Note – I received a copy of this book in exchange for an honest review. All thoughts and opinions are my own. No affiliate links were used in this post.
About Montpelier Tomorrow
Paperback: 318 pages
Publisher: All Things That Matter Press; First edition (August 21, 2014)
Mid-life mom, Colleen Gallagher, would do anything to protect her children from harm. When her daughter’s husband falls ill with ALS, Colleen rolls up her sleeves and moves in, juggling the multiple roles of grandma, cook, and caregiver, only to discover that even her superhuman efforts can’t fix what’s wrong.
“Each time I have reread this novel, I have felt rewarded by the connection it offers to the central character, Colleen. I can think of no single page in which her voice is not an irreplaceable gift to the reader.” – Kevin McIlvoy, author of The Fifth Station
“An affecting, deeply honest novel; at the same time, a lacerating indictment of our modern healthcare system” – Kirkus Reviews
“Öif you like well written books, wonderfully developed characters, and a story with a greater purpose you should read Montpelier Tomorrow by Marylee MacDonald. I cannot stress enough†how good this book is.” – Ben Green for Reader Views
“A heartrending story of love, loss and the endurance of the human spirit” – Literary Fiction Book†Review
“Montpelier Tomorrow portrays real issues of life; it exposes the multi-layers of human conflict and the heroism of motherhood.” – Cheryl E. Rodriguez for ReadersFavorite
“An amazing story of a family going through difficult times and each one trying to keep things going under those difficult circumstances.” – Mamta Madhavan for ReadersFavorite
I was a little nervous to pick read this because of the subject matter; I knew it wouldn’t be the happiest of books! I have mixed feelings about this novel, so I’ll start with what didn’t work for me and then move onto what I liked about the novel.
This was a slow starter for me. I had trouble with the beginning and the reaction of family when they found out that Tony had ALS. I found their reactions to be a bit unbelievable and abrupt. Their reactions really didn’t say much about the character of each member of the family and I didn’t really like any of the characters or connect to them from the start. I expected this to change as the novel went on, but for the most part it didn’t. Sandy, the daughter, in particular became more rude and unlikable as the novel went on.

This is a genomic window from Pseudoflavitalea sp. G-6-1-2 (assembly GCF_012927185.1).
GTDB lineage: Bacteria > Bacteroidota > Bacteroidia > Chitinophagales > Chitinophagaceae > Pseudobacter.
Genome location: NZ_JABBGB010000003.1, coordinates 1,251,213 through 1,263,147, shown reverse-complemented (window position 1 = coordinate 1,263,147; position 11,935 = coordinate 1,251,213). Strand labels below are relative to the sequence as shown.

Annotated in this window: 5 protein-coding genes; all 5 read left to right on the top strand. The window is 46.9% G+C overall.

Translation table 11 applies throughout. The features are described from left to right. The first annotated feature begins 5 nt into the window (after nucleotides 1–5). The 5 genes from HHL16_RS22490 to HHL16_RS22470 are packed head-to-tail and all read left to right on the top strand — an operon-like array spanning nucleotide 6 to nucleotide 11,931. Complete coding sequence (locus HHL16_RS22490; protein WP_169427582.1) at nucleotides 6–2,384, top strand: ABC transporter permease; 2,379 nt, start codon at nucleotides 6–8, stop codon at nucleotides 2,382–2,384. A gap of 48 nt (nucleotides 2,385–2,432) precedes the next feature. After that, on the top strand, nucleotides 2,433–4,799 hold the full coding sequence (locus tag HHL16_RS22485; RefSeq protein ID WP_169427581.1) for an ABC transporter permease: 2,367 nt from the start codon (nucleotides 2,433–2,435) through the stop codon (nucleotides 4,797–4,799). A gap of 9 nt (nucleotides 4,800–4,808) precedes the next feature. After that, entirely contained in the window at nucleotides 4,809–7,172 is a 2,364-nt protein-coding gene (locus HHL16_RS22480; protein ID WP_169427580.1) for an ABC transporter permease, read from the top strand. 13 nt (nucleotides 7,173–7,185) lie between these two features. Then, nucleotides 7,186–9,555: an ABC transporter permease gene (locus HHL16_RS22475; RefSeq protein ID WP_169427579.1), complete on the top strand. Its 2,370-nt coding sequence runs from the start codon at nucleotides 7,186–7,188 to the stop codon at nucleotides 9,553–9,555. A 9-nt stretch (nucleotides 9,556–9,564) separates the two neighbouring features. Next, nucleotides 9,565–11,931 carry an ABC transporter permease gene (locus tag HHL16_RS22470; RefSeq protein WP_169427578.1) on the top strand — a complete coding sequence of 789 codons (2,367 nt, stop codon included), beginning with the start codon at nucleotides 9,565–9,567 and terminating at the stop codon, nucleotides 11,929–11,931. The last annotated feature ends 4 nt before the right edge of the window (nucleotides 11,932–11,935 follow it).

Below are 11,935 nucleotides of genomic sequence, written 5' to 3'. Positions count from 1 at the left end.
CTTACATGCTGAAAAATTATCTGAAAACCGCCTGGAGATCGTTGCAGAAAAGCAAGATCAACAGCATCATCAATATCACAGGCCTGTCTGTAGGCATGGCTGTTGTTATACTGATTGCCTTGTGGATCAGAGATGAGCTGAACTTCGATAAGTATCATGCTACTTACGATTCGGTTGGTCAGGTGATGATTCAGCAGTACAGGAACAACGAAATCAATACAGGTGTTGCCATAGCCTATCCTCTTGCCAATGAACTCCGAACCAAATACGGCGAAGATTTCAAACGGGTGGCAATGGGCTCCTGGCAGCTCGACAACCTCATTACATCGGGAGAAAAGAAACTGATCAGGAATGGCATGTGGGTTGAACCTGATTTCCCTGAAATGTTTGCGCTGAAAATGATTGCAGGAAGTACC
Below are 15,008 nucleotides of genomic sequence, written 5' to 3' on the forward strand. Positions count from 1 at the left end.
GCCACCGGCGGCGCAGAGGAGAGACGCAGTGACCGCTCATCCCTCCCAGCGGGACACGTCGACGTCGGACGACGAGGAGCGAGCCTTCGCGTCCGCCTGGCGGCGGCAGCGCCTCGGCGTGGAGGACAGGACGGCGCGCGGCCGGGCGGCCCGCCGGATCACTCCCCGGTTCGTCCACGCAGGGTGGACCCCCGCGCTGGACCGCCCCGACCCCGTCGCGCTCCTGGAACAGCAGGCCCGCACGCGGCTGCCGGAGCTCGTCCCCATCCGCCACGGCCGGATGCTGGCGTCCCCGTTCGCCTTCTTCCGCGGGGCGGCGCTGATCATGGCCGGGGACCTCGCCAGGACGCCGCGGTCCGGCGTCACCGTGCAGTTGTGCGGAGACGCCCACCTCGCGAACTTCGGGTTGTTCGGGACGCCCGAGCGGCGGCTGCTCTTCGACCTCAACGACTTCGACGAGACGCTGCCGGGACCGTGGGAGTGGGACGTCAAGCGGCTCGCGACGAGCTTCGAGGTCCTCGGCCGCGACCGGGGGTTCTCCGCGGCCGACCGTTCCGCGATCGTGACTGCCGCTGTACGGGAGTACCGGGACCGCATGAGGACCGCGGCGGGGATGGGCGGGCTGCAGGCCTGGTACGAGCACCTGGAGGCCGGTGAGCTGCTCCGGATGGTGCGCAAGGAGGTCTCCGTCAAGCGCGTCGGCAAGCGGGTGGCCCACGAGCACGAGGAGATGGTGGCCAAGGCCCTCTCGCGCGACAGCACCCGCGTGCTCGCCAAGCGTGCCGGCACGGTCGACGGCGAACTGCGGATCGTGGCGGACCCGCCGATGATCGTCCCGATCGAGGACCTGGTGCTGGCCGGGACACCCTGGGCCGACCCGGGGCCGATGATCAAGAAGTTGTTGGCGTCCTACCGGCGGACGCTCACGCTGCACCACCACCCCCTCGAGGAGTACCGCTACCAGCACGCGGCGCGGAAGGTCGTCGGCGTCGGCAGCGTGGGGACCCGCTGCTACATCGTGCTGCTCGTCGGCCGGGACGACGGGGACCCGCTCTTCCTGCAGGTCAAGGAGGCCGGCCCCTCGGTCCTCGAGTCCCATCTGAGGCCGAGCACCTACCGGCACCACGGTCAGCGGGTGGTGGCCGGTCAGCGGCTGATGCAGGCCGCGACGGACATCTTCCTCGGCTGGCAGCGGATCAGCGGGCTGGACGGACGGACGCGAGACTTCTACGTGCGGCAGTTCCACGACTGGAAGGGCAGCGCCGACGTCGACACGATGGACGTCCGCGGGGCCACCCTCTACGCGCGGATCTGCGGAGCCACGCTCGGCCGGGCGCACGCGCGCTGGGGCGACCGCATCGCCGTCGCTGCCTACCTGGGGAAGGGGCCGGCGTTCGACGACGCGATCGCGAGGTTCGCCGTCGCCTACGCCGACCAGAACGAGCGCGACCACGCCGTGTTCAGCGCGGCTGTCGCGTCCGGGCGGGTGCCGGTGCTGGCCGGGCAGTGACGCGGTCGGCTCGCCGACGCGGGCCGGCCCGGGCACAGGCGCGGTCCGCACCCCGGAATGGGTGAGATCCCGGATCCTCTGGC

Even though I had trouble connecting with the characters, I did grow to care for some of them–in particular I really grew to care about Colleen. This book provides a difficult glimpse at a such a terrible illness and how it affects everyone in the family, particularly the one(s) who take care of the patient. Some of the descriptions really hit hard and, in a book like this, they should. I thought about this novel a lot when I wasn’t reading it and I’m sure it’ll stay with me for awhile.
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About Marylee MacDonald
A former carpenter and mother of five, Marylee MacDonald began writing when her last child left for college. Her fiction has won the Jeanne Leiby Chapbook Award, the Barry Hannah Prize, the Ron Rash Award, the Matt Clark Prize, and the ALR Fiction Award. Her novel, Montpelier Tomorrow, was a Finalist in the 2014 IPPY Awards and the Faulkner-Wisdom Prize. She is widely published in literary magazines such as American Literary Review, Bellevue Literary Review, Folio, Blue Moon Literary & Art Review, Broad River Review, Four Quarters, New Delta Review, North Atlantic Review, Raven Chronicles, Reunion: The Dallas Review, River Oak Review, Ruminate, StoryQuarterly, The Briar Cliff Review, and Yalobusha Review.
Find out more about Marylee at her website, see what she’s pinning on Pinterest, and connect with her on Facebook and Twitter. You can also follow her blog and add her to your circles on Google+.
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